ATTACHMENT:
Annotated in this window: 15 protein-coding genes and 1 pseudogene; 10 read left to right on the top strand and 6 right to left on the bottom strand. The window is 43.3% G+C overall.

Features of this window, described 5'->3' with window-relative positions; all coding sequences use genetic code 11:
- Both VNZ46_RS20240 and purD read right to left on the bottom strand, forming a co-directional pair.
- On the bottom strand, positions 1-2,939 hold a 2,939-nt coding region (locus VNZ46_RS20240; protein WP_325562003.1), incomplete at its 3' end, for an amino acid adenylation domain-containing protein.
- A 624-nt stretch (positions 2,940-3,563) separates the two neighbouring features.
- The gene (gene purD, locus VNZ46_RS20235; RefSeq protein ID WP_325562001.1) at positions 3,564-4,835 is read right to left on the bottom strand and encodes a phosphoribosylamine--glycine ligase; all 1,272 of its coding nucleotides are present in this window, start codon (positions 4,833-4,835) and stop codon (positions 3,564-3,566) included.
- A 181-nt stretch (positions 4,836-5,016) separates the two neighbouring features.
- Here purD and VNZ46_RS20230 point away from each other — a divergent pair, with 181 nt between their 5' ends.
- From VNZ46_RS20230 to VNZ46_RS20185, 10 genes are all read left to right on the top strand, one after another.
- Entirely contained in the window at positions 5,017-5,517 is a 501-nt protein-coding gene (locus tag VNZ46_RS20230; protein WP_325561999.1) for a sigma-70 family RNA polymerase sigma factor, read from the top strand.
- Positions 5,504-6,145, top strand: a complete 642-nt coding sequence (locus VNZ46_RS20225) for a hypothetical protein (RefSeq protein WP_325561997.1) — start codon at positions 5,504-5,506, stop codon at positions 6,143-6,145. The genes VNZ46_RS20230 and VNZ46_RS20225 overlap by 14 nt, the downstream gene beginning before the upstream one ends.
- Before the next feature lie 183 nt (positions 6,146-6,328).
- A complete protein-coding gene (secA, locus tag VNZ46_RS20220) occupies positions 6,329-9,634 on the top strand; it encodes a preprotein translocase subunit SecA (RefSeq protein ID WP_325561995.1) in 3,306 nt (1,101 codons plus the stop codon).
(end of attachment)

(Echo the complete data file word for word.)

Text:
Annotated in this window: 15 protein-coding genes and 1 pseudogene; 10 read left to right on the top strand and 6 right to left on the bottom strand. The window is 43.3% G+C overall.

Features of this window, described 5'->3' with window-relative positions; all coding sequences use genetic code 11:
- Both VNZ46_RS20240 and purD read right to left on the bottom strand, forming a co-directional pair.
- On the bottom strand, positions 1-2,939 hold a 2,939-nt coding region (locus VNZ46_RS20240; protein WP_325562003.1), incomplete at its 3' end, for an amino acid adenylation domain-containing protein.
- A 624-nt stretch (positions 2,940-3,563) separates the two neighbouring features.
- The gene (gene purD, locus VNZ46_RS20235; RefSeq protein ID WP_325562001.1) at positions 3,564-4,835 is read right to left on the bottom strand and encodes a phosphoribosylamine--glycine ligase; all 1,272 of its coding nucleotides are present in this window, start codon (positions 4,833-4,835) and stop codon (positions 3,564-3,566) included.
- A 181-nt stretch (positions 4,836-5,016) separates the two neighbouring features.
- Here purD and VNZ46_RS20230 point away from each other — a divergent pair, with 181 nt between their 5' ends.
- From VNZ46_RS20230 to VNZ46_RS20185, 10 genes are all read left to right on the top strand, one after another.
- Entirely contained in the window at positions 5,017-5,517 is a 501-nt protein-coding gene (locus tag VNZ46_RS20230; protein WP_325561999.1) for a sigma-70 family RNA polymerase sigma factor, read from the top strand.
- Positions 5,504-6,145, top strand: a complete 642-nt coding sequence (locus VNZ46_RS20225) for a hypothetical protein (RefSeq protein WP_325561997.1) — start codon at positions 5,504-5,506, stop codon at positions 6,143-6,145. The genes VNZ46_RS20230 and VNZ46_RS20225 overlap by 14 nt, the downstream gene beginning before the upstream one ends.
- Before the next feature lie 183 nt (positions 6,146-6,328).
- A complete protein-coding gene (secA, locus tag VNZ46_RS20220) occupies positions 6,329-9,634 on the top strand; it encodes a preprotein translocase subunit SecA (RefSeq protein ID WP_325561995.1) in 3,306 nt (1,101 codons plus the stop codon).